PTU-106 Improving care in inflammatory bowel disease outpatient clinics: first steps in delivering quality improvement

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Abstract

Background

Inflammatory Bowel Disease (IBD) requires lifelong monitoring that is mostly offered in hospitals. The demand for outpatient clinic appointments continues to increase in parallel to the increasing prevalence of IBD, resulting in delays in accessing medical care.

Background

We developed a patient centred pathway that stratifies care according to clinical needs as part of a quality improvement project. The first step was to engage patients aiming to develop a patients’ information leaflet (PIL) to inform about our initiative and determine their preferred type of follow up depending on their clinical state.

Methods

We used the National Institute for Health Research Collaboration for Leadership and Applied Healthcare Research for quality improvement methodology namely Plan-Do-Study-Act cycles (PDSA). The first version PIL and questionnaire was tested on patients attending clinic on week 1 (plan). PIL was distributed to patients (do) and feedback collated (study) including PIL readability using FK reading ease score. The PIL was adjusted (act) and the cycle repeated until no more changes were necessary. A structured questionnaire was developed to assess patients‘ preferred type of follow up and was distributed to sequential patients attending non-complex IBD clinics. Patients opting for out of hospital follow up, would have their care transferred to the telephone clinic if they were in remission according to the physician’s global assessment.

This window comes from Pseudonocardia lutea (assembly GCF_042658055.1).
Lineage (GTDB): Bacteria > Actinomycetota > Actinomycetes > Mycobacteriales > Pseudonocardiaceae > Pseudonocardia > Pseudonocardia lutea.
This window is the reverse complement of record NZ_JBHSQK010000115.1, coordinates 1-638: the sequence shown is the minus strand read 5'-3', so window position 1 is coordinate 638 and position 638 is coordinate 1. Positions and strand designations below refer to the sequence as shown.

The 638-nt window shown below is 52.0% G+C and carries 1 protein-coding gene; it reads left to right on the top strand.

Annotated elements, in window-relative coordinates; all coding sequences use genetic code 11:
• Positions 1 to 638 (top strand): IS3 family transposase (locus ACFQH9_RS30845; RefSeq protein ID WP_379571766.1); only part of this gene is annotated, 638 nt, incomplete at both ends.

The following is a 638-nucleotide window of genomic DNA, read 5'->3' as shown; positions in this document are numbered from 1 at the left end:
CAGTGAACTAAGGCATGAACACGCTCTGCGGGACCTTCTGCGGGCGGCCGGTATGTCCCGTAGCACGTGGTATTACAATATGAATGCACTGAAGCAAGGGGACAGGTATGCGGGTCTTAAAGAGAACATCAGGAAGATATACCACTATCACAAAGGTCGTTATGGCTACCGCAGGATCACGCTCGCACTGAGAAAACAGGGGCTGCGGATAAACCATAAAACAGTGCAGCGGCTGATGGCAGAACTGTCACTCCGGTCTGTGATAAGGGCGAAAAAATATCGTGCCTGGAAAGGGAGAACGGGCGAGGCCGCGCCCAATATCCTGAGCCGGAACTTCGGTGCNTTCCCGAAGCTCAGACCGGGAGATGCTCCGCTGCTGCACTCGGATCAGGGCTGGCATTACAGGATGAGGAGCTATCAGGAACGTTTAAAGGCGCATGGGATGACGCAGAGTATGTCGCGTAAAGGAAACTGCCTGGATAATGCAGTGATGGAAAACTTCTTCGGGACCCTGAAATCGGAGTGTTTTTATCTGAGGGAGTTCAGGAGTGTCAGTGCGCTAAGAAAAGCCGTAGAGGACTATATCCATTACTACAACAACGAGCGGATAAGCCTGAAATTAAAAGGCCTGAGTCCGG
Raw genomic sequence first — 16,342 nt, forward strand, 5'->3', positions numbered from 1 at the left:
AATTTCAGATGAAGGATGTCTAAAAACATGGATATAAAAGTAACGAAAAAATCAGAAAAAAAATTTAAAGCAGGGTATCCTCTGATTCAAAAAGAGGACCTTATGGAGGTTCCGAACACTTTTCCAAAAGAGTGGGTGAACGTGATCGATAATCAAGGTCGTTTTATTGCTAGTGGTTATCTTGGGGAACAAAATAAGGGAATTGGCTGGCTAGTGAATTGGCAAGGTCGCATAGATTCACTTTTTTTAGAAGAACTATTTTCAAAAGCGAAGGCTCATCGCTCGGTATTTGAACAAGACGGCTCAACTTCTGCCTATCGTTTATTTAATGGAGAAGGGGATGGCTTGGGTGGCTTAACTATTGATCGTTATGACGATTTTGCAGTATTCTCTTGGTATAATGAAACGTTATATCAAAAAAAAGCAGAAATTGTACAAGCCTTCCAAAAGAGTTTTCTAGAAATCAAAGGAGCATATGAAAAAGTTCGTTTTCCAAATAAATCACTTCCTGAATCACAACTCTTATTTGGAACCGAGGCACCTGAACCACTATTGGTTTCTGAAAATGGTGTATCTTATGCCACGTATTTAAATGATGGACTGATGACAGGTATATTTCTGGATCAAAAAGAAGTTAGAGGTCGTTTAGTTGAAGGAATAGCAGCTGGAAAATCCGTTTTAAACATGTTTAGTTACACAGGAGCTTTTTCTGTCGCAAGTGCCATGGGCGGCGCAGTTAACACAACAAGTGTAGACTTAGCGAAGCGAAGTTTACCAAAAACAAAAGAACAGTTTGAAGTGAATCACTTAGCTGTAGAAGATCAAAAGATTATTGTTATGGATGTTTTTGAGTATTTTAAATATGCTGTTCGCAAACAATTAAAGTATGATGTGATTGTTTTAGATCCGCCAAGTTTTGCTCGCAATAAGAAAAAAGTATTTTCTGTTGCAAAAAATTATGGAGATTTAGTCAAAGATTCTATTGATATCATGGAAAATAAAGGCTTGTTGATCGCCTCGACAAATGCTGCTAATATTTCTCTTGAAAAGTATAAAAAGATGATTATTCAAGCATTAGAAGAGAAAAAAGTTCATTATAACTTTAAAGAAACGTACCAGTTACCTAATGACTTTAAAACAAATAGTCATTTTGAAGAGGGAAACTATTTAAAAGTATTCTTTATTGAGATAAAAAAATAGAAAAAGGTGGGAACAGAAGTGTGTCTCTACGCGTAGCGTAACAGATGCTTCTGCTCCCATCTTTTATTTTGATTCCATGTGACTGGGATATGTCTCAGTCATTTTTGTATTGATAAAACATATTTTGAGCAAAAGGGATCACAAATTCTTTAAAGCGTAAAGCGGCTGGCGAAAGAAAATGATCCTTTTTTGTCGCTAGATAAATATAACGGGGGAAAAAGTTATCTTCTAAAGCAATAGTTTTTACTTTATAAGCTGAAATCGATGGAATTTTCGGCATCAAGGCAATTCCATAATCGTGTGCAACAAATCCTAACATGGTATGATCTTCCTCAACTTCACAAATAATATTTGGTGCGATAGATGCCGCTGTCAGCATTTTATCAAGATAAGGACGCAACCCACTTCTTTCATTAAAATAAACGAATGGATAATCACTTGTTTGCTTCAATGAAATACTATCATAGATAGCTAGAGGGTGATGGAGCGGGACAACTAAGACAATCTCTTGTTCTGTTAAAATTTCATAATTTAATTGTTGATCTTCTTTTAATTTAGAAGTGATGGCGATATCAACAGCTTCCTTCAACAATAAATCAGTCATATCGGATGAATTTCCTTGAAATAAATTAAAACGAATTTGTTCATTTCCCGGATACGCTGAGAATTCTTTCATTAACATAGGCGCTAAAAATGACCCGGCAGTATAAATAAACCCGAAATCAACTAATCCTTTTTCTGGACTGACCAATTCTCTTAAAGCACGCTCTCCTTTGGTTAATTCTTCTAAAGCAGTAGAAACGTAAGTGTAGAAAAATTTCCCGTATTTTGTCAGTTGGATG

Results

The FK Reading ease score of the first PIL was 53.5. After 1 PDSA cycle, it increased to 64.5. Sequential reviews of the document up to 15th version resulted in a final score of 65.8. (Figure)

Results

12 patients reviewed the document. All agreed that the information provided was readable, adequate and useful. At 5 months, 107 patients completed the questionnaire. The mean (SD) age was 52.1 (16.1) years. 62 (58%) preferred hospital monitoring for remission compared with 45 (42%) who preferred outside hospital care (telephone clinic, community services, eHealth). For active disease 45% of patients would still prefer to be given advice over the phone. Overall, 21 patients in remission were identified as appropriate to have their care transferred in our telephone clinic in the first phase of our improvement plan.

Conclusions

In the first steps of our quality improvement plan, we show the value of patient involvement on designing PIL. We show that out of hospital follow up is a viable option for a select group of patients. The next step is to assess the impact of out of hospital monitoring on quality of care.

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